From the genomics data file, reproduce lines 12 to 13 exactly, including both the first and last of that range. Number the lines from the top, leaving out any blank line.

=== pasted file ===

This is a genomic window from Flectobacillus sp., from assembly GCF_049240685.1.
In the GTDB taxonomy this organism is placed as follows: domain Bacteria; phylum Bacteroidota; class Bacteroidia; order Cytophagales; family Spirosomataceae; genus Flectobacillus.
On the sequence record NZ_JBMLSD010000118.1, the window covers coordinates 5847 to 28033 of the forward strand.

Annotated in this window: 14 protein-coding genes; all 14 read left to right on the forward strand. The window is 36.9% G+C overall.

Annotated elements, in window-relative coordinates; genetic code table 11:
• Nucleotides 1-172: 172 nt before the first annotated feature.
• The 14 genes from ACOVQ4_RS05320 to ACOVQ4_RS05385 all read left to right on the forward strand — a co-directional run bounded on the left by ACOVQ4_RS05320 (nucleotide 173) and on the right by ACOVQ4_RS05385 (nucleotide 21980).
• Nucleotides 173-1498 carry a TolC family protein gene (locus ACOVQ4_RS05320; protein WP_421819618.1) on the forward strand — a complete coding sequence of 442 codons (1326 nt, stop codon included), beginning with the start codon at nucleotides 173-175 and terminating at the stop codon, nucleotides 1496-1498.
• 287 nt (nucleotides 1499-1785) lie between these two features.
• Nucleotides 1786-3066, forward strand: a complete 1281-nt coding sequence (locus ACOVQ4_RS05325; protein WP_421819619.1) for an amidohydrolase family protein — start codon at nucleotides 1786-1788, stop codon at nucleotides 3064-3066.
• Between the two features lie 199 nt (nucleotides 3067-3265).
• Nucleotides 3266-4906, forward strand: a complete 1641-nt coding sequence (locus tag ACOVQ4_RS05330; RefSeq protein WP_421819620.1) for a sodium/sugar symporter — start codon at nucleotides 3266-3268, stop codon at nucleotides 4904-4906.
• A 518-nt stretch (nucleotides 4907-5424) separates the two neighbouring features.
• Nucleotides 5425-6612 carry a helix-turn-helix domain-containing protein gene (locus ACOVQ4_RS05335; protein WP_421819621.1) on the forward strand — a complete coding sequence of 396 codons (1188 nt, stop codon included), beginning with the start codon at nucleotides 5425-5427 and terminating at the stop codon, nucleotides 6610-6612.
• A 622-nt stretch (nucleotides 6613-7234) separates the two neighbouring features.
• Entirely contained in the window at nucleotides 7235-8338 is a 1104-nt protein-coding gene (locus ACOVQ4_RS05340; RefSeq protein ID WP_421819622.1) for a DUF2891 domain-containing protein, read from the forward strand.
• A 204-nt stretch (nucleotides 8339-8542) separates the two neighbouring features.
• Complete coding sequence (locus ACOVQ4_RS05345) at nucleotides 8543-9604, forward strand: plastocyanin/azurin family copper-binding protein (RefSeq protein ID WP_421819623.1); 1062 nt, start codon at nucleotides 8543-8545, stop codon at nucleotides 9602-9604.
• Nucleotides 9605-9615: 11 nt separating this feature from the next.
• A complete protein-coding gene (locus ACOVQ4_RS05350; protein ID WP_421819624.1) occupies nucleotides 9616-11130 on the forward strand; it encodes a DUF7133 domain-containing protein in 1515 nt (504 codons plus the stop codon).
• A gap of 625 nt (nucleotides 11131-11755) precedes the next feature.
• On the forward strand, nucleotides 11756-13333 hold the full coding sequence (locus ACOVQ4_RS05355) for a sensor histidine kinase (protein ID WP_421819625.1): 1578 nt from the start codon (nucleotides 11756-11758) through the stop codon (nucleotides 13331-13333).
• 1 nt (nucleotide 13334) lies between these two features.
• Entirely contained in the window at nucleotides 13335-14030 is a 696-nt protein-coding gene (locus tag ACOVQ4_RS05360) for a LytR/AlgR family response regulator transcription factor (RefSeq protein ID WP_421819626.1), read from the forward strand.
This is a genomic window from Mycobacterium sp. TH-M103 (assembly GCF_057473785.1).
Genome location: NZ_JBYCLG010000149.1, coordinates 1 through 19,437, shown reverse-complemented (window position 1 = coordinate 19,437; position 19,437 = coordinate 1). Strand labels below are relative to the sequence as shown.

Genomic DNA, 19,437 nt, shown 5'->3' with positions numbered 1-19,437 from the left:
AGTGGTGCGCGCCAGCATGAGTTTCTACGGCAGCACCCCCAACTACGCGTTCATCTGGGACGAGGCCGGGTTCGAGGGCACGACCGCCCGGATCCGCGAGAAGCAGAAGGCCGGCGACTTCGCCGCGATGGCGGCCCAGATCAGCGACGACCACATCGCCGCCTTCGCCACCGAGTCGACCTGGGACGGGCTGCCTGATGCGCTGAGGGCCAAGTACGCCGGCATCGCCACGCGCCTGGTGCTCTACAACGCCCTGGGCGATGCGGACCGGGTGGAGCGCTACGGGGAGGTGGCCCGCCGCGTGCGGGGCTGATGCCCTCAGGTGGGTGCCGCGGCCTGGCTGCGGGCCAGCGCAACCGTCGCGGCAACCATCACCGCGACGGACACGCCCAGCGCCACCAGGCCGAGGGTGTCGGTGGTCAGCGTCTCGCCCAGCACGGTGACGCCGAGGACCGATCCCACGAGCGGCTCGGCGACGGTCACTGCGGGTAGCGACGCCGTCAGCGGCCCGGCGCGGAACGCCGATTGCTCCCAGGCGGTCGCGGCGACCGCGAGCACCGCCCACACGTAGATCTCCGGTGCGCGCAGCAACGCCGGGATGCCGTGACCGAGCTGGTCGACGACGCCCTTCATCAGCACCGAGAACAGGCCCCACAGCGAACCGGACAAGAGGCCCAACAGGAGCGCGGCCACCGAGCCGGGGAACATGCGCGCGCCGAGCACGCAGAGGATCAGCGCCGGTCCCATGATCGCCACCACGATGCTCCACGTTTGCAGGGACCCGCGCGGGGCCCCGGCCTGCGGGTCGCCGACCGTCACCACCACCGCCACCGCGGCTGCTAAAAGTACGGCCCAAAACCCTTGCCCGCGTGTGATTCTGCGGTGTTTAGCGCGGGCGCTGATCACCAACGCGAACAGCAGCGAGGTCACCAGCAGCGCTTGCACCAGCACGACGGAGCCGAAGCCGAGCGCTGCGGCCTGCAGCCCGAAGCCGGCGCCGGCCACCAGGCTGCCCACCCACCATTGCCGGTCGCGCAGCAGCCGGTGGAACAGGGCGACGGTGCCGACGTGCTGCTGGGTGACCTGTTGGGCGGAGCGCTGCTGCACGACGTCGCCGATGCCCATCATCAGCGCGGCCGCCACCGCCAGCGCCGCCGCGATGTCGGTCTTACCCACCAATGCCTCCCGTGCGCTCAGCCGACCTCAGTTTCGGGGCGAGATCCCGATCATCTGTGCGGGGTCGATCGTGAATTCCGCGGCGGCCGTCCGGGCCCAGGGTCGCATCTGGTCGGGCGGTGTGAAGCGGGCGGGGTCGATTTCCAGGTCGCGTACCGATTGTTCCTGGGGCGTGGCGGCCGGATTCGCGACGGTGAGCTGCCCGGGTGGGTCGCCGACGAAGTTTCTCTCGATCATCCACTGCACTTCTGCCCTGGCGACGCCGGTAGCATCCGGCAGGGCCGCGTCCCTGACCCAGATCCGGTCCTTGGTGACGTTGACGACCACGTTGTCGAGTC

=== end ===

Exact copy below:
• Nucleotides 3266-4906, forward strand: a complete 1641-nt coding sequence (locus tag ACOVQ4_RS05330; RefSeq protein WP_421819620.1) for a sodium/sugar symporter — start codon at nucleotides 3266-3268, stop codon at nucleotides 4904-4906.
• A 518-nt stretch (nucleotides 4907-5424) separates the two neighbouring features.